The most fundamental difference between the data that conservatives prefer—that the 10 poorest cities are longtime Democratic strongholds—and the data that liberals will be more inclined to cite—that the 10 poorest states are predominantly Republican, is thatconservatives can point to actual policies that Democrats implemented that contributed to the impoverishment of the cities, while the liberals cannot point to specific GOP policies that have caused the poorer states to lag behind.

The Democratic case is illusory and circumstantial; the Republican case is solid and substantial. However, in a country where so many people are economically and historically illiterate, combined with the human proclivity whereby “a man hears what he wants to hear and disregards the rest” (Paul Simon, “The Boxer”), the Democrats may be able to score some points with a hollow argument. The Republicans, though, have the facts on their side.

— Dr. Mark W. Hendrickson is an adjunct faculty member, economist, and fellow for economic and social policy with The Center for Vision & Values at Grove City College.

McFadden: Franken Claimed Obamacare Will Make Healthcare Cheaper, He Lied

by Sarah Oliver | Sep 18, 2014 |

Eagan, Minn. – In the days following the devastating news for Minnesota’s Obamacare, MNsure, U.S. Senate Candidate Mike McFadden took Senator Franken to task on his role in helping this failure of a law to be enacted.

“I am disappointed that as a result of Senator Franken’s Obamacare failure, hard working Minnesotans will have less money in their pockets,” said McFadden. “I am a businessman, and from a business perspective, this is catastrophic. When someone who accounts for nearly 60 percent of a market pulls out, that market is in for a world of trouble. In this case, PreferredOne not only provided 59 percent of the market, but they were also the insurer with the lowest costs, so unfortunately, Minnesotans are bound to see rather significant increases in their premiums.”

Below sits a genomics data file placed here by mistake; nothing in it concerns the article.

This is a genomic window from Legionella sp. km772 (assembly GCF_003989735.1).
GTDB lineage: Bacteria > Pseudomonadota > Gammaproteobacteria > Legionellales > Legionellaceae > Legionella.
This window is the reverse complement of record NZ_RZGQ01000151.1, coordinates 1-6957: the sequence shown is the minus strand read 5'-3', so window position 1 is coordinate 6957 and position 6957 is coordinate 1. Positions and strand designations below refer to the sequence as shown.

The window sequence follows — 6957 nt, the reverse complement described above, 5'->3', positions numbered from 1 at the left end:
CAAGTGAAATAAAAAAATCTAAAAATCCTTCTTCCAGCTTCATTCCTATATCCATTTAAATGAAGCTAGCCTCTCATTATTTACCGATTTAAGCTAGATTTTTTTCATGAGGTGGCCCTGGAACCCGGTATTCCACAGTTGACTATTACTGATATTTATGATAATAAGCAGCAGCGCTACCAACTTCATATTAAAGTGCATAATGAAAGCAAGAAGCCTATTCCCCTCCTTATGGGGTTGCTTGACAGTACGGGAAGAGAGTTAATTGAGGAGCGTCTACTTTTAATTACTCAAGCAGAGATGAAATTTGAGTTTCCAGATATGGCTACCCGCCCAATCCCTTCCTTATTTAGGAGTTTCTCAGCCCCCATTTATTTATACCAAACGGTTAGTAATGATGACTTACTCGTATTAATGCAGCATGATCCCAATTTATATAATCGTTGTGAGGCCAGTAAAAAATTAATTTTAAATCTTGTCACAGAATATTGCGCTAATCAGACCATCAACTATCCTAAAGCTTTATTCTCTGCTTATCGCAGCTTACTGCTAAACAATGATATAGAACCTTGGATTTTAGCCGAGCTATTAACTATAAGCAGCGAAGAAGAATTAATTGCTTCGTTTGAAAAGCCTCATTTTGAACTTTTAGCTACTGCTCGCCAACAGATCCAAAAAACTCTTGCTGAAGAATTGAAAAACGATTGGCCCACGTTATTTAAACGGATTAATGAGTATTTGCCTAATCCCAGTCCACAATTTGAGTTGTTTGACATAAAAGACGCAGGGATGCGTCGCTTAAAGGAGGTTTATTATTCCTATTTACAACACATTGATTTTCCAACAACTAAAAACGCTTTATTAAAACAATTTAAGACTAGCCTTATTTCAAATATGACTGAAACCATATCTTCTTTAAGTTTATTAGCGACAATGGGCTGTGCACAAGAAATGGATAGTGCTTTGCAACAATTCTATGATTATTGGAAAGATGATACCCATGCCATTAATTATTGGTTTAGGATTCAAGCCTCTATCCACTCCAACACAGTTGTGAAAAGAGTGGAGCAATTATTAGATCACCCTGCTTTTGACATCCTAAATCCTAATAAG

“Senator Franken claimed that Obamacare would give Americans access to ‘cheaper’ and ‘affordable’ health care, and that is a lie,” said McFadden. “Over the summer, Minnesotans were informed that rates could increase by up to 12 percent. With this recent news of the PreferredOne dropping out of Minnesota’s Obamacare, it is even more likely that rates will go up, and go up drastically. Now Minnesotans just have to sit and wait to see how much more they will have to pay. Senator Franken should be ashamed of casting the deciding vote for this disastrous law.”

Minnesotans Rates Will Increase. “Julie Brunner is the Executive Director of the Minnesota Council of Health Plans, which is the professional association for the HMOs that offer health coverage through MNsure. Brunner recently told a University of Minnesota symposium that she would “not be surprised if the health plans increased their rates by 8, 10, or even 12 percent.” (Jay Kolls, MNsure Monthly Premiums Likely to Increase Significantly, KSTP, July 10, 2014)

Minnesota’s largest MNsure Insurer Drops Out. “It’s a major blow to the MNsure health insurance exchange – the insurance company with the lowest rates and the most customers signed up through MNsure will not be back in 2015. The decision is expected to have a major impact on health insurance customers and the governor’s race.” (Jennie Olson, Politicans Weigh In as MNsure’s Largest Insurer Drops out, KSTP, September 17, 2014)

140,000 Minnesotans Will Lose Their Plans. “At least 140,000 Minnesotans who buy health insurance on their own are being notified that their plans will no longer be available under the new federal health care law, adding to the national furor over canceled policies that has overtaken the health care debate.”(Kevin Diaz, At least 140,000 Minnesotans Will Lose Current Health Policies, Star Tribune, October 31, 2013)